Wong Delivers Fall Convocation

In his annual convocation address, President Les Wong told faculty and staff that NMU enters the fall semester with “favorable conditions.” Enrollment is up for the ninth consecutive year, state funding has rebounded, and the innovative Superior Edge program officially kicks off this year.

But Wong said the university continues to face challenges. Demographic studies indicate that the traditional college-aged population, already on a steady decline in the Upper Peninsula, will begin a downward trend nationwide within a few years. This will require creative strategies for recruiting students and expanding online programs.

The legislative process is a more timely concern. Wong said, “Our funding is secure for this year, but there is still a huge question about how the state will replace the nearly $2 billion in revenue generated by the former single business tax. The answer could have huge implications for the funding of Michigan’s public universities. Another key challenge is the continued existence of the House funding formula. As it currently exists, Northern is adversely affected and even penalized for what we’re doing. Fortunately, legislators have responded positively to NMU concerns about the formula this year."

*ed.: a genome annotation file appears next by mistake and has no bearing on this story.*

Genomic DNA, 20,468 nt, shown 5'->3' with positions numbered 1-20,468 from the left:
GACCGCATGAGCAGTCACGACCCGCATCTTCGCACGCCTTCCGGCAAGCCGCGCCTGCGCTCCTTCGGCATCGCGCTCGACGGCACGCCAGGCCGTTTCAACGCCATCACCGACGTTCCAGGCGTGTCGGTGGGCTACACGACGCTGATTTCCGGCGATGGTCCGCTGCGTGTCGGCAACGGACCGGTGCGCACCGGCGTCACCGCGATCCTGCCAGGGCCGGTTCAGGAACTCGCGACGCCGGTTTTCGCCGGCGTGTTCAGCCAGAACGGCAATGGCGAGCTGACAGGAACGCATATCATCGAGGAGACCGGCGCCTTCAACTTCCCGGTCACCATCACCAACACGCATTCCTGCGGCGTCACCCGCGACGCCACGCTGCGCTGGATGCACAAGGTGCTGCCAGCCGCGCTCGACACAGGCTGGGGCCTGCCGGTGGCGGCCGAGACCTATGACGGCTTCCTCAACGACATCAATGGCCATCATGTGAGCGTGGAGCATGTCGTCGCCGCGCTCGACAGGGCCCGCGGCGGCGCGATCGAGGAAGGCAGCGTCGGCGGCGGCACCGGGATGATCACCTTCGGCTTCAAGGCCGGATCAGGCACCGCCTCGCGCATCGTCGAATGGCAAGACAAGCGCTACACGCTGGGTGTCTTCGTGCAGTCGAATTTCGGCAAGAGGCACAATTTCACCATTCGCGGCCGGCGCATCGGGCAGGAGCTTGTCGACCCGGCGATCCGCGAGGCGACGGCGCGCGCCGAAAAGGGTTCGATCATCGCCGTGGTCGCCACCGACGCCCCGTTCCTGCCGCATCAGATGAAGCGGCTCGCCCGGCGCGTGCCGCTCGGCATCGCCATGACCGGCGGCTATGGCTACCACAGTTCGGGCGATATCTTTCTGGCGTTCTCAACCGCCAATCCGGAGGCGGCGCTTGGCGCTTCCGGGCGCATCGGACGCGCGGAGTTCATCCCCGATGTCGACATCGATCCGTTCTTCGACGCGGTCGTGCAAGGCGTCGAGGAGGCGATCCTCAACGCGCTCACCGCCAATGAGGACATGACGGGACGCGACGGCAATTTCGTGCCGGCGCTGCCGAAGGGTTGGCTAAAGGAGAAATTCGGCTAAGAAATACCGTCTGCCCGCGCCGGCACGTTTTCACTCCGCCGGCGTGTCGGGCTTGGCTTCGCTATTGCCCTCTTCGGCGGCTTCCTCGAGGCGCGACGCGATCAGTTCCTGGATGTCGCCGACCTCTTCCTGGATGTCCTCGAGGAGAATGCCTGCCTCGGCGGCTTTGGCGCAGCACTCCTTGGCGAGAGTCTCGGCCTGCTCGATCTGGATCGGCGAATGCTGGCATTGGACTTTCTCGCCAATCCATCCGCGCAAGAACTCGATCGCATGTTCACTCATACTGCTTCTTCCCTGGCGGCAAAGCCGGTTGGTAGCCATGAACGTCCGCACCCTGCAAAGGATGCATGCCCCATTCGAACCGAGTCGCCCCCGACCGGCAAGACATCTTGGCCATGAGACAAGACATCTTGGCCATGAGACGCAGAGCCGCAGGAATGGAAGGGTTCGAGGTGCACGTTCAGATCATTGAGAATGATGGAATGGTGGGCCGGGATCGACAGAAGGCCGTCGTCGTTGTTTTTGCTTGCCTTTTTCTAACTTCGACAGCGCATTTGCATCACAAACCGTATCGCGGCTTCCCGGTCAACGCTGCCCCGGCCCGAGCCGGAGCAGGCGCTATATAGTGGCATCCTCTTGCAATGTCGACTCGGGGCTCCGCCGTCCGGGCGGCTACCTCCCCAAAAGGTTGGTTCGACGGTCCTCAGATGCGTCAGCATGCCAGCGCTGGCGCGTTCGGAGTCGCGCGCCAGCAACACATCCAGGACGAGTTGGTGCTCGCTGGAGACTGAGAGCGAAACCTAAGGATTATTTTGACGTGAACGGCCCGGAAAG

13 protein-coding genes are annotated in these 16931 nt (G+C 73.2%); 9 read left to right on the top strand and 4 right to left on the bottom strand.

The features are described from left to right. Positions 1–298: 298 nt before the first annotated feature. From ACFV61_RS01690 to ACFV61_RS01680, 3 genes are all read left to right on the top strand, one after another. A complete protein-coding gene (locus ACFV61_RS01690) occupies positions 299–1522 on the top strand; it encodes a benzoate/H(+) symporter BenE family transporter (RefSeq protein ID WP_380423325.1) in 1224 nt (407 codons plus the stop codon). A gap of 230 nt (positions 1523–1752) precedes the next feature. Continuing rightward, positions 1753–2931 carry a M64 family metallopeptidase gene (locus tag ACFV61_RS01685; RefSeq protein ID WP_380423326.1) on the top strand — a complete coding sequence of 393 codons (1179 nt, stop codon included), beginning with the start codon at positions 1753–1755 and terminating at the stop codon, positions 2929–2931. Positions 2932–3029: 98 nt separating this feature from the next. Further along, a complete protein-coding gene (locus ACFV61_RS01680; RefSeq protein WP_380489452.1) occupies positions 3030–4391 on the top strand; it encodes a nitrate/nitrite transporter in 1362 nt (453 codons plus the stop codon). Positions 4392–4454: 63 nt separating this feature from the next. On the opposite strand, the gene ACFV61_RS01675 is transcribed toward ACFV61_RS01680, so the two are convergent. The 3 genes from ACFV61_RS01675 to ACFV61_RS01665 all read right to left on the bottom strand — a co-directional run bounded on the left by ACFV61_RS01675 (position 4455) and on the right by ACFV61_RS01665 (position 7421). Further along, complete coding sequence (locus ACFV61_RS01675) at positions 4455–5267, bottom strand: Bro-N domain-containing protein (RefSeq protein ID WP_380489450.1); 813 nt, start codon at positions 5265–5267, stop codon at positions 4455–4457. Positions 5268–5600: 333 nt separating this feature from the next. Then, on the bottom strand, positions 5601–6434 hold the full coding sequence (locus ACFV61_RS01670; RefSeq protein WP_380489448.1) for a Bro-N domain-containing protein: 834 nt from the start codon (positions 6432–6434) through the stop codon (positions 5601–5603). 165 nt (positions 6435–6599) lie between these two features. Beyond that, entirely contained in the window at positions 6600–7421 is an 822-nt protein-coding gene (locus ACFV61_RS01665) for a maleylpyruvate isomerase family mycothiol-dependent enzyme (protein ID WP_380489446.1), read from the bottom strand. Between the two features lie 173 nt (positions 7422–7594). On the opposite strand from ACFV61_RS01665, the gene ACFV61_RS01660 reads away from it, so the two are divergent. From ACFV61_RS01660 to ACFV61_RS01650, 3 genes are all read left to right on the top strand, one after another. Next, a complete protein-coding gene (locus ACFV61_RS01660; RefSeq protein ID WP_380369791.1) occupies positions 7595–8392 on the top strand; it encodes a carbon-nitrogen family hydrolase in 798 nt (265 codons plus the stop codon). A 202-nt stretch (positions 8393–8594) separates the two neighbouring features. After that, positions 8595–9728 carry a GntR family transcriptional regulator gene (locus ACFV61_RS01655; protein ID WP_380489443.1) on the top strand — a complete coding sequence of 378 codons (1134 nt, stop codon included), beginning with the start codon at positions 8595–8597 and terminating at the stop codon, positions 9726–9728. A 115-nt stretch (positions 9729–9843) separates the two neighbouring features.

Wong added that Northern remains politically vulnerable because its state funding per fiscal year equated student is still higher than peer institutions, despite some progress in closing the gap through cost-cutting measures, declining state support over several previous years, and enrollment increases.

The growth in student numbers has created its own set of challenges. Wong said several departments on campus are stretched, making adequate staffing a major concern. He repeated his plan to increase faculty by 60 full-time equivalent positions over five years and said administrators are also working to address non-academic shortages.

“We need more support to continue to be the university known for its personal attention to students. But we simply can’t afford to go on a massive hiring binge. So we need to determine where the most critical needs exist.” 

Wong also highlighted recent positive strides made by Northern: increased research and related funding; new business and educational partnerships; enhanced efforts to “build bridges” internationally, including a previous trip to Mexico and an upcoming trip to meet with education and corporate representatives in China; and the new Superior Edge initiative.

“Never before has a higher education institution taken the responsibility to incorporate key aspects of citizenship, diversity, leadership and real-life applications into a single, voluntary, structured program that directly supports a student’s major,” Wong said. “Many campuses have bits and pieces, but the Superior Edge is unique in its scope and effect. Imagine our modest goal of 10 percent of our students putting out 400 hours of service to their community, without receiving any pay or grade for their efforts. That is 400,000 hours of work. It's like suddenly putting 200 full-time employees to work in the community.”

For the full text of Wong's speech, go to Convocation.


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Updated: August 23, 2006

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